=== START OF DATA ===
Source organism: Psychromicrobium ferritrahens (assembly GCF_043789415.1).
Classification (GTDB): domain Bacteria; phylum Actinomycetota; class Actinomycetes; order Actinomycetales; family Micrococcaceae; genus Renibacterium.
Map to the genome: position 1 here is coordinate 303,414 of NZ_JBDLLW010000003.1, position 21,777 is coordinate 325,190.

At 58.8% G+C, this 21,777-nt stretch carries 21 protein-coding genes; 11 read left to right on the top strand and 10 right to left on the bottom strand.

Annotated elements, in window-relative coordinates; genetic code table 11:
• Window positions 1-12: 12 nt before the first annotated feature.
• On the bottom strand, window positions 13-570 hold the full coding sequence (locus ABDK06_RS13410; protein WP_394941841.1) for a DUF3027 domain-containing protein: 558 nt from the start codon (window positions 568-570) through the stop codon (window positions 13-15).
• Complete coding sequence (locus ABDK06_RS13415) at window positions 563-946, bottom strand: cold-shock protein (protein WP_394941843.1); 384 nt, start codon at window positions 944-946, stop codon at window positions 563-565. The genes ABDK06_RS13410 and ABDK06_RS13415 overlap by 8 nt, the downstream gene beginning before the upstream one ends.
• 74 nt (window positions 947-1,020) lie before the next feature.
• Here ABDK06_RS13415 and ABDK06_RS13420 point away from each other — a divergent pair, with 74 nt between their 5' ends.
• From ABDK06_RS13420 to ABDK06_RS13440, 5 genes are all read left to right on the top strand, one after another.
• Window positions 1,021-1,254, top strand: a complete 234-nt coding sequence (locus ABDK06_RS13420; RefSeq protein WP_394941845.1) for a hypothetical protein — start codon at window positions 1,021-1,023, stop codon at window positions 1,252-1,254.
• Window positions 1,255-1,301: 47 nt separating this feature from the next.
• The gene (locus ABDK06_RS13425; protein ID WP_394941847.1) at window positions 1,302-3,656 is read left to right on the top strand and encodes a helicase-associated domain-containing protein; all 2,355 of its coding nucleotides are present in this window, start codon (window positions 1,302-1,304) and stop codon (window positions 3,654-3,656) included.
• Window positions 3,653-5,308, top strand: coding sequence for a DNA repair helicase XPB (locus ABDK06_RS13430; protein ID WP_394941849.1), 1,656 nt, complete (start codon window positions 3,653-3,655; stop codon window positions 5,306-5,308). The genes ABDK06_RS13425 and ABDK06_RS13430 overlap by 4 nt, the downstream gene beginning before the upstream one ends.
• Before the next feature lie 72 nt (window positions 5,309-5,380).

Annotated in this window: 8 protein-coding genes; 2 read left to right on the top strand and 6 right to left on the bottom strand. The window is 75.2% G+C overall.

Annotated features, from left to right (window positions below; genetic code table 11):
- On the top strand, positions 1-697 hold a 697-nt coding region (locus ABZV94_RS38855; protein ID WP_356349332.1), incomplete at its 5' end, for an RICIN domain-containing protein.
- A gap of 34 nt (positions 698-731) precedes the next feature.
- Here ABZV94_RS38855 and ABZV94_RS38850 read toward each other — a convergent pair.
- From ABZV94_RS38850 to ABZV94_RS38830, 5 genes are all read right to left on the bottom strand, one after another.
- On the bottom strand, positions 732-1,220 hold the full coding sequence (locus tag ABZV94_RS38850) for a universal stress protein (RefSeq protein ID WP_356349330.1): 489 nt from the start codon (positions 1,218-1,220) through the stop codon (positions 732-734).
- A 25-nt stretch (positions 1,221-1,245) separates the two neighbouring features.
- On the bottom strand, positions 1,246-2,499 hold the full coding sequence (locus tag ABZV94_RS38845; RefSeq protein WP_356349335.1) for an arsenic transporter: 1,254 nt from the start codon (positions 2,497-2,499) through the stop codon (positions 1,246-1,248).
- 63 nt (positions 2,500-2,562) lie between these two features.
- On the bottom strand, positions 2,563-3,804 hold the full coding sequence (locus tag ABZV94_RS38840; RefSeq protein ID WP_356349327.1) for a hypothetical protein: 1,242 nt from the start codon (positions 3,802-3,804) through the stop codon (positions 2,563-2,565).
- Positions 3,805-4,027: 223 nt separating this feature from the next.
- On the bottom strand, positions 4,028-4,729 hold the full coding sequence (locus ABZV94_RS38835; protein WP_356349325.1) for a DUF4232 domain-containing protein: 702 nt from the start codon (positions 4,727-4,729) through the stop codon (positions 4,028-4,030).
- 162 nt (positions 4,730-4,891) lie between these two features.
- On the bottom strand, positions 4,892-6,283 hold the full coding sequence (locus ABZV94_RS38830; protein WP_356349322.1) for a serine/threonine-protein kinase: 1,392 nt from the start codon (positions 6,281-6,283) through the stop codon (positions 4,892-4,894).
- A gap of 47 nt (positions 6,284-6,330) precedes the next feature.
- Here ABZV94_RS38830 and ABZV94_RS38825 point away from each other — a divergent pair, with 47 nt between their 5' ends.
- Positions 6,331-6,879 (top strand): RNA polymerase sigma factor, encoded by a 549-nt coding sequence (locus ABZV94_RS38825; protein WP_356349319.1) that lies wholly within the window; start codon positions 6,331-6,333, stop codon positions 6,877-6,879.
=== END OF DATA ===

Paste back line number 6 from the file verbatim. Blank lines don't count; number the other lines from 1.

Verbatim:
• Window positions 1-12: 12 nt before the first annotated feature.